Hopi Silversmithing: The development of Hopi Silverwork and the Hallmark Overlay Technique in Hopi Jewelry June 30 2017

Beginning in1930 there was an increased interest in Hopi crafts, especially Hopi silverwork, through the encouragement of members of the Flagstaff Art community, namely Dr. Harold S. Colton, Mary Russell Ferrell Colton (founders of the Museum of Northern Arizona), and Virgil Hubert (Assistant Art Curator at MNA). Helping to further the exposure of Hopi Crafts was the establishment of the Hopi Craftsman Exhibit presented by the Museum of Northern Arizona in 1939. The event gave Hopi tribal members a place to sell their wares and encouraged them to hone their skills. The Hopi silversmiths were encouraged to make jewelry that was uniquely Hopi, instead of making copies of Navajo or Zuni Designs. Mrs. Colton enlisted the help of Mr. Hubert to create designs for the jewelry pieces, derived from Hopi pottery, basketry, and textiles as a way to assist the silversmiths in the design process. However, due to the United States entering WWII in 1941 the making of crafts and more specifically silverwork stalled. There were shortages of raw materials, as well as the expectation that every able-bodied man would participate in the war effort, at home and abroad. 

The summer after the war ended in 1946 was a time of reinvigoration for the Hopi Art community. Fred Kabotie along with other Hopi Villagers were able to pull together enough crafts and silverwork to have a small exhibition at the Snake Dance held in Shungopavi. In attendance was Dr. Willard Beatty, a member of the Indian Arts and Crafts Board and then Director of Education for the BIA. Shortly after the event, Dr. Beatty met with Fred Kabotie and Paul Saufkie to propose a GI training program that would provide courses in silversmithing to the returning Hopi Veterans, while also providing a source of income to them to help support their families.

In February of 1947, Fed Kabotie and Paul Saufkie began teaching classes with the mindset of of making a true statement with Hopi jewelry. Fred Kabotie, a well- known artist in his own right would teach design and Paul Saufkie, master silversmith, would teach silverworking techniques. The 18-month program was set to assist 15 Hopi veterans gain a new profession. They would use the designs originally created by Virgil Hulbert during the Hopi Silver Project and a book of Mimbres Pottery designs prepared by Fred Kabotie to inspire their own personal designs.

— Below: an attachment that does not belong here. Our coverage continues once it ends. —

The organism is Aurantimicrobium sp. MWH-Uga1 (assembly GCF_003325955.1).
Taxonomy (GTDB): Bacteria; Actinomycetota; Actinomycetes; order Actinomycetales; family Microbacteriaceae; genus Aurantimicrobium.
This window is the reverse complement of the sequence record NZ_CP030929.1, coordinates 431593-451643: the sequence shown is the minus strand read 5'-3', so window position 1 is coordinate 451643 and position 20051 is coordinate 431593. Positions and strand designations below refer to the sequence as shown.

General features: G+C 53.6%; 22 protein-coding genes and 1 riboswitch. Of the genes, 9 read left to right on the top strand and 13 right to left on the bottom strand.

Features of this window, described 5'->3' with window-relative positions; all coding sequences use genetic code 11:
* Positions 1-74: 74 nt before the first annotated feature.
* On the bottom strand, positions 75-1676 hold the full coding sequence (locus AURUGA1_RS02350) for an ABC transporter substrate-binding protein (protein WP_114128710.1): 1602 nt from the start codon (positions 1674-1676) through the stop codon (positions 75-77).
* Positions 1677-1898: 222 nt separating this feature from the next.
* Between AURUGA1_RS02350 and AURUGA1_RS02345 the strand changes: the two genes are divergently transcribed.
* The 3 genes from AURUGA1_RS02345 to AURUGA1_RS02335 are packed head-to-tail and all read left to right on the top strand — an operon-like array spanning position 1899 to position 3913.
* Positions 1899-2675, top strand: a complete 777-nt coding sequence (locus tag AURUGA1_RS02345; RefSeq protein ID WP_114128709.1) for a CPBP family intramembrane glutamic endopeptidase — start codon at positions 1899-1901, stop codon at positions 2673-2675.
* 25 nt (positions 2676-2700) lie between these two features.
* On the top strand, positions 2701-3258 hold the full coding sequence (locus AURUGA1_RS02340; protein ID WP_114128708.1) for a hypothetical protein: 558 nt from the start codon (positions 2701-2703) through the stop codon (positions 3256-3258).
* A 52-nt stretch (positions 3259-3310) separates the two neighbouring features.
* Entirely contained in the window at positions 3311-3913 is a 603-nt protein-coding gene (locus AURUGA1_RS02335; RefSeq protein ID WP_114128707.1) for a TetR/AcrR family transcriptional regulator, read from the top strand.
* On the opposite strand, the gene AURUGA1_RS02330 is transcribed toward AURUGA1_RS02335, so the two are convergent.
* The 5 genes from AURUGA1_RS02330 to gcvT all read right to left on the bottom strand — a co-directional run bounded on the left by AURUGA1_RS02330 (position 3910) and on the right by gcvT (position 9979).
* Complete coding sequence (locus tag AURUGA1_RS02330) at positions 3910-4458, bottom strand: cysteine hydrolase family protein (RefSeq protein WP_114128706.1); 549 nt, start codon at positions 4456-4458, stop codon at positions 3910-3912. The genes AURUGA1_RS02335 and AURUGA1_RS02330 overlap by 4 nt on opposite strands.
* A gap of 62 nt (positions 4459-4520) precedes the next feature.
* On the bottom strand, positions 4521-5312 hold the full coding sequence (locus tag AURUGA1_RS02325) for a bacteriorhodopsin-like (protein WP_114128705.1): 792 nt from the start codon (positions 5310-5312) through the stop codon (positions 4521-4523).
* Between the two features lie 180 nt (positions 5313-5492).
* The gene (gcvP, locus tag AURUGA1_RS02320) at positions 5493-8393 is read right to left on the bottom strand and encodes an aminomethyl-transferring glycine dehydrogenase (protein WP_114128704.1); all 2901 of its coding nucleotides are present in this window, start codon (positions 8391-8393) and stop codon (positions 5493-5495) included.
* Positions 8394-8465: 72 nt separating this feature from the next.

The classes were not easy. Each jewelry design had to be approved by Kabotie before the newly trained smith could begin working on it. It took time to find the right combination of designs that would speak of the Hopi culture. Once approved the men would hammer bars of silver into sheets and begin the process of creating their jewelry. Over the course of the program the Overlay technique was developed. It began with the concept of appliquéd silver that was used in Virgil Hubert’s designs. What was originally considered leftover scraps would become the foundation for the Overlay technique.

The Overlay technique is when two pieces of silver are soldered together after a design has been cut from the top layer, creating a negative design. Most silversmiths would create metal templates of their designs, which would allow them to trace a design onto the sheet of metal. The designs would then be cut out using a tiny saw blade. The templates could be used over and over and mixed together to create unique jewelry pieces. The artist would then add texture to the area of the bottom layer of silver that was visible. The final phase of construction, involved the visible areas of the bottom layer to be oxidized or blackened with a chemical agent, which allowed the top design to stand out.

This technique helped fuel the design process. By July 1949 there were enough pieces created that the silversmiths could participate in the Hopi Craftsman Exhibit.

After the first cycle of veterans graduated from the program, the Hopi Silvercraft Cooperative Guild was formed, which allowed the men who had entered the program to continue working after the program ended and they would no longer be receiving substance payments. The guild was able to obtain a loan for $5,000.00 to continue making jewelry. After the second class graduated the facility used for the classes was used full time by the guild.

In 1962, a large facility was constructed and to this day pieces are still sold there by local Hopi Silversmiths.

Featured Artist: Douglas Holmes, member of the Badger Clan. He was a member of the first class of Veterans to take part in Fred Kabotie and Paul Saufkie’s classes. He actively made jewelry from 1948 to 1961. His mark is that of a Butterfly with outstretched wings.

If you would like to learn more: Hopi Silver: The History and Hallmarks of Hopi Silversmithing by Margaret Nickelson Wright